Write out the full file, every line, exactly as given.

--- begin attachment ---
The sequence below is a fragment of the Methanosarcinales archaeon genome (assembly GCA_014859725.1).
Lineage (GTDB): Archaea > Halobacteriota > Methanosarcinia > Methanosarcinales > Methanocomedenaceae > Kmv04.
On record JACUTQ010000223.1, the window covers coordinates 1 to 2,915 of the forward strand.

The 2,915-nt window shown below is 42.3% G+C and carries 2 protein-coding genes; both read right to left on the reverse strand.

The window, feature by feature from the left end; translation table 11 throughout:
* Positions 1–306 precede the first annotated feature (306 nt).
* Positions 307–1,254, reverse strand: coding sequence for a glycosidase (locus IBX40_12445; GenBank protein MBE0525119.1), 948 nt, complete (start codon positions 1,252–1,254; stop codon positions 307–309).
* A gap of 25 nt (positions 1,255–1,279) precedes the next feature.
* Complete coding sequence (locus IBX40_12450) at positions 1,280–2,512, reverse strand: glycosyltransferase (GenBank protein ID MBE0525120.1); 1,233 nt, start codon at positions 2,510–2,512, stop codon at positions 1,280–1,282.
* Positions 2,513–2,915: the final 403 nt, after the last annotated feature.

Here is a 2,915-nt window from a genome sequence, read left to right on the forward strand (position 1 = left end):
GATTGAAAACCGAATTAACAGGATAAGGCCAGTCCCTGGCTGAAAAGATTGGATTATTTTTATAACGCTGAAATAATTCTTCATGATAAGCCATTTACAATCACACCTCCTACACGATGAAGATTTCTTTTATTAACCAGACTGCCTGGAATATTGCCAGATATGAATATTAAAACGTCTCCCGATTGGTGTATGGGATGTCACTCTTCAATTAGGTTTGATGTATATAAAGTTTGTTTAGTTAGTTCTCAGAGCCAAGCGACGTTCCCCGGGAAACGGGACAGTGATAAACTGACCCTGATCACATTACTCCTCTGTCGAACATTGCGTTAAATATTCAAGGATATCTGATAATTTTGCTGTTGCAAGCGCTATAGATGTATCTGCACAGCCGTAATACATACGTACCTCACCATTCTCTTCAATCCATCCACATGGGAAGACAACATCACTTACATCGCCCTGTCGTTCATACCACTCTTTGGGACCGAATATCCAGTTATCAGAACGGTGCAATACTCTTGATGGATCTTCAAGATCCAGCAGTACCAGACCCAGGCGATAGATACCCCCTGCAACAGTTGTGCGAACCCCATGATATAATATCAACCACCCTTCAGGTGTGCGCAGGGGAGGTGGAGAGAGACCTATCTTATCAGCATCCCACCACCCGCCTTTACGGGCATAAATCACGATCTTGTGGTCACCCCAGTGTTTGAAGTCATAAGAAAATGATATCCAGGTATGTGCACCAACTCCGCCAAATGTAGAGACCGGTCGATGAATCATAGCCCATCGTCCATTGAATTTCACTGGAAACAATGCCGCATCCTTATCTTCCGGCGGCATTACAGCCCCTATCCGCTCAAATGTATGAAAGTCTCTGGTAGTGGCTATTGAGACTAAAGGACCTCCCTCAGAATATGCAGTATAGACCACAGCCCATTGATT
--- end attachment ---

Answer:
The sequence below is a fragment of the Methanosarcinales archaeon genome (assembly GCA_014859725.1).
Lineage (GTDB): Archaea > Halobacteriota > Methanosarcinia > Methanosarcinales > Methanocomedenaceae > Kmv04.
On record JACUTQ010000223.1, the window covers coordinates 1 to 2,915 of the forward strand.

The 2,915-nt window shown below is 42.3% G+C and carries 2 protein-coding genes; both read right to left on the reverse strand.

The window, feature by feature from the left end; translation table 11 throughout:
* Positions 1–306 precede the first annotated feature (306 nt).
* Positions 307–1,254, reverse strand: coding sequence for a glycosidase (locus IBX40_12445; GenBank protein MBE0525119.1), 948 nt, complete (start codon positions 1,252–1,254; stop codon positions 307–309).
* A gap of 25 nt (positions 1,255–1,279) precedes the next feature.
* Complete coding sequence (locus IBX40_12450) at positions 1,280–2,512, reverse strand: glycosyltransferase (GenBank protein ID MBE0525120.1); 1,233 nt, start codon at positions 2,510–2,512, stop codon at positions 1,280–1,282.
* Positions 2,513–2,915: the final 403 nt, after the last annotated feature.

Here is a 2,915-nt window from a genome sequence, read left to right on the forward strand (position 1 = left end):
GATTGAAAACCGAATTAACAGGATAAGGCCAGTCCCTGGCTGAAAAGATTGGATTATTTTTATAACGCTGAAATAATTCTTCATGATAAGCCATTTACAATCACACCTCCTACACGATGAAGATTTCTTTTATTAACCAGACTGCCTGGAATATTGCCAGATATGAATATTAAAACGTCTCCCGATTGGTGTATGGGATGTCACTCTTCAATTAGGTTTGATGTATATAAAGTTTGTTTAGTTAGTTCTCAGAGCCAAGCGACGTTCCCCGGGAAACGGGACAGTGATAAACTGACCCTGATCACATTACTCCTCTGTCGAACATTGCGTTAAATATTCAAGGATATCTGATAATTTTGCTGTTGCAAGCGCTATAGATGTATCTGCACAGCCGTAATACATACGTACCTCACCATTCTCTTCAATCCATCCACATGGGAAGACAACATCACTTACATCGCCCTGTCGTTCATACCACTCTTTGGGACCGAATATCCAGTTATCAGAACGGTGCAATACTCTTGATGGATCTTCAAGATCCAGCAGTACCAGACCCAGGCGATAGATACCCCCTGCAACAGTTGTGCGAACCCCATGATATAATATCAACCACCCTTCAGGTGTGCGCAGGGGAGGTGGAGAGAGACCTATCTTATCAGCATCCCACCACCCGCCTTTACGGGCATAAATCACGATCTTGTGGTCACCCCAGTGTTTGAAGTCATAAGAAAATGATATCCAGGTATGTGCACCAACTCCGCCAAATGTAGAGACCGGTCGATGAATCATAGCCCATCGTCCATTGAATTTCACTGGAAACAATGCCGCATCCTTATCTTCCGGCGGCATTACAGCCCCTATCCGCTCAAATGTATGAAAGTCTCTGGTAGTGGCTATTGAGACTAAAGGACCTCCCTCAGAATATGCAGTATAGACCACAGCCCATTGATT